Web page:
22 November 2010

your tax dollars, hard at work

Alas, I cannot truthfully take credit for the sign pictured here, but I still like it regardless.

Earlier in today's mail, I found an envelop addressed to me from the IRS. Immediately my stomach knotted and my butt began to tingle. Just a quick aside here, I thought that everyone's butt tingled when they got nervous; but no, come to find out, that's just me. {sigh}

To what could this be in regard? The dropped lawsuit the State of Alabama tried to pursue against me six years ago? The forgiven student loan matter which was finalized two years ago? What fresh new and improved hell could this government agency have cooked up this time?

Upon reading the letter and glancing at the enclosed brochure, I realized that this letter pertains to me no more than most of the other literature I've received from the IRS over the years. About thirteen or fourteen years ago, for a few months, one tax~season, I was a tax~preparer for H & R Bloch {the company actually uses "Block" for most all of its contact with the public, cuz folks are less likely to misspell that than the Germanic surname, however our checks came from the proper "Bloch"}. After that, I did not function in the capacity of a paid tax~preparer.

In fact, I haven't prepared taxes for at least ten years, not even my own. This year, when it came time to file, My Jerry and I went down to our local WalMartZ and had whomever set up their lemonade~stand there do it. I can prove all this if need be, cuz I keep records. Of everything. Well, everything important, like stuff dealing with taxes. And other government agencies. And medical stuff. Not piddling stuff like eMails about who said what to whom about whom.

So this letter today was to let me know that there is a new! improved! self~regulating! method! {ok! those"!"! are getting annoying!} to "provide oversight to help regulate the tax preparation industry". So please go online to the IRS website, log~on, provide your social security number and your date of birth and your address and your filing status and your employer identification number and your CAF number and your electronic filing identification number and your CPA and your bar number and your enrolled agent number, along with your other contact information, and be prepared to use your credit or debit card to pay a sixty~five dollar annual user fee to apply and/or renew your Preparer Tax Identification Number {PTIN}. Do it! Do it now!

At first I was confused, then I was worried, then I got scared. So I called the primary toll~free number, navigated the automated menu, and sat on~hold for over THIRTY minutes. When the rep came on line, I didn't tell her that my butt~tingles had now migrated thru~out my system and now my tongue was numb. No. After asking how she was this fine afternoon, I replied to her like~query with, "I'm confused, I'm worried, and I'm a bit...concerned". She pleasantly offered her assistance.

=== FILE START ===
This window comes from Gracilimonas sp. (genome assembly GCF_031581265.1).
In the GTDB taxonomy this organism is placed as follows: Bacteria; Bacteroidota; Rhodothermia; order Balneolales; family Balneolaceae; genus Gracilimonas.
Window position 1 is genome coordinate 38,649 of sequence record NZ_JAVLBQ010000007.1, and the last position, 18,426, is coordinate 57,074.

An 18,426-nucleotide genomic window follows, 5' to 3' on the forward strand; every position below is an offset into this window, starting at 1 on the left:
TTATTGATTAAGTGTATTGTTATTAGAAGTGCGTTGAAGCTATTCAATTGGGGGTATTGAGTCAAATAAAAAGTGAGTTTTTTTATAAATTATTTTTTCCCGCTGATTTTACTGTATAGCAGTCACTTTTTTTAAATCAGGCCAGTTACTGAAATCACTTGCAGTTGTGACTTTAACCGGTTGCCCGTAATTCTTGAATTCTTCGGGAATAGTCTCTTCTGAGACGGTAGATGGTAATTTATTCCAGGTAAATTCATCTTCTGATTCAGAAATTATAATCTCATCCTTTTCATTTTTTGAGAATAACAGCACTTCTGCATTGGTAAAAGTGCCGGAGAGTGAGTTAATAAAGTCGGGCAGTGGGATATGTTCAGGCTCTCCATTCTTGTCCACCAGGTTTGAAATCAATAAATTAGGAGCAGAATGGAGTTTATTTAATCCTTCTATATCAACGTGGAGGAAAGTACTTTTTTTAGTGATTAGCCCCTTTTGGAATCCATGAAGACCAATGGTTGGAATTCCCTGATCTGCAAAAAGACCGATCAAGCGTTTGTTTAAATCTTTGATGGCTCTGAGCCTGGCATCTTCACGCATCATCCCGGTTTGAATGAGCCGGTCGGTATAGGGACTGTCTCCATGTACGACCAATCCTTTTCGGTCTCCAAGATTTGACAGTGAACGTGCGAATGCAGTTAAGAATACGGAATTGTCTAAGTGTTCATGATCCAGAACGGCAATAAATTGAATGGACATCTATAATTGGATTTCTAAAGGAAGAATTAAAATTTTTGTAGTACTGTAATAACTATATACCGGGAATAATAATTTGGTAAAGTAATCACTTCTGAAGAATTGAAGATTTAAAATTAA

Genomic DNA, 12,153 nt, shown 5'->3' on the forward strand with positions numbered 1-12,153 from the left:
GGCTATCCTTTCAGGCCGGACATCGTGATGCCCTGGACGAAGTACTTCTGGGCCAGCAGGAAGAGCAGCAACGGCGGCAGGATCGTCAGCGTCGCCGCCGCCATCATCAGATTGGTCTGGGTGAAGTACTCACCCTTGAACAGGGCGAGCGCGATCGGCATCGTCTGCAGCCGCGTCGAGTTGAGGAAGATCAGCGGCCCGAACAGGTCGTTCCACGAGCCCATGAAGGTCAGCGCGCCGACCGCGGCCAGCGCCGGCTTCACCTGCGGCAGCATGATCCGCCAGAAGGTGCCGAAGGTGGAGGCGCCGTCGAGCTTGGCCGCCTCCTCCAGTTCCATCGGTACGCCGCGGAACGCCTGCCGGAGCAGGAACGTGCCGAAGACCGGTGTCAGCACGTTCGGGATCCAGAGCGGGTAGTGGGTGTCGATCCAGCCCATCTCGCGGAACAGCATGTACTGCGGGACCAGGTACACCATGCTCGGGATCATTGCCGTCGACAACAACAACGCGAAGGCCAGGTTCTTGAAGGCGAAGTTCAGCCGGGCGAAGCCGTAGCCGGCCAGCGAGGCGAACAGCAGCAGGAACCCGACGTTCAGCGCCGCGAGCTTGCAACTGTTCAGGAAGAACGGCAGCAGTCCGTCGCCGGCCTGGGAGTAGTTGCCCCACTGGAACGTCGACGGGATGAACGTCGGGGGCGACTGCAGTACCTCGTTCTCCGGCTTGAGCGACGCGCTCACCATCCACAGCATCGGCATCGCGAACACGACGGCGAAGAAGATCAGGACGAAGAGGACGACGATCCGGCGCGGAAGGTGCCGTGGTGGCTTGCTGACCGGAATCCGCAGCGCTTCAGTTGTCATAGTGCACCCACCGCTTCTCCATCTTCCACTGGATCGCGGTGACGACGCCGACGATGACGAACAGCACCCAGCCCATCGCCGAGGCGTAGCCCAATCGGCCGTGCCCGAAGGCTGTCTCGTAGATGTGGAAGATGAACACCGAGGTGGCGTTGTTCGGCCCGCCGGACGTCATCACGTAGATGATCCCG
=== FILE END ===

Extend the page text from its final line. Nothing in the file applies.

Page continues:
I explained that I'd received letter 4636 (9-2010) along with enclosed publication 4889, catalog number 55572D regarding the directive to renew "my" Preparer Tax Identification Number for the 2011 filing season. I explained that I haven't been a paid tax preparer in thirteen to fifteen years. I explained that I have not, in fact, prepared anyone's taxes {not even my own} in over seven years. And then I explained my ... concern.

Namely that concern was two~fold. One, why am I receiving this letter and could they please update their files on me to reflect that I am not a tax~preparer, let alone a paid one that would necessitate my obtaining a special number? And two, is there anyone else using my information to be a paid tax~preparer?

It turns out that, no, they cannot update their files. If I simply take no action, do not apply for a PTIN, then their files will drop me from their list of past, present, and/or potential tax~preparers. That being the case, why am I still on the list after a decade of inactivity? But apparently this was a question that cannot be addressed at this time. Which I think is IRS~speak for "I have no idea".

And two, by checking under my social security number, the representative verified that I do not have a Preparer Tax Identification Number. Not even the one that should have been there from the three month stint with H&R Bloch one state, several addresses, and a name change ago. Which makes me wonder how they even knew to send me the letter in the first place.

At any rate, I made copious notes, stapled it all together, and filed it in case something should arise down the road necessitating my producing the letter with my notes that the IRS rep told me to "discard this letter" because it doesn't apply to me. {sigh} It's enough to feed into any latent paranoia tendencies I may have had. On hold for over thirty minutes, people.

Thirty minutes.



  1. I like when a 'required action' is me doing nothing! :)

  2. After spending 20 plus years in Uncle Sam's employ - 30 minutes on hold would actually have been one of my short waits. Really glad its nothing to be concerned about though.


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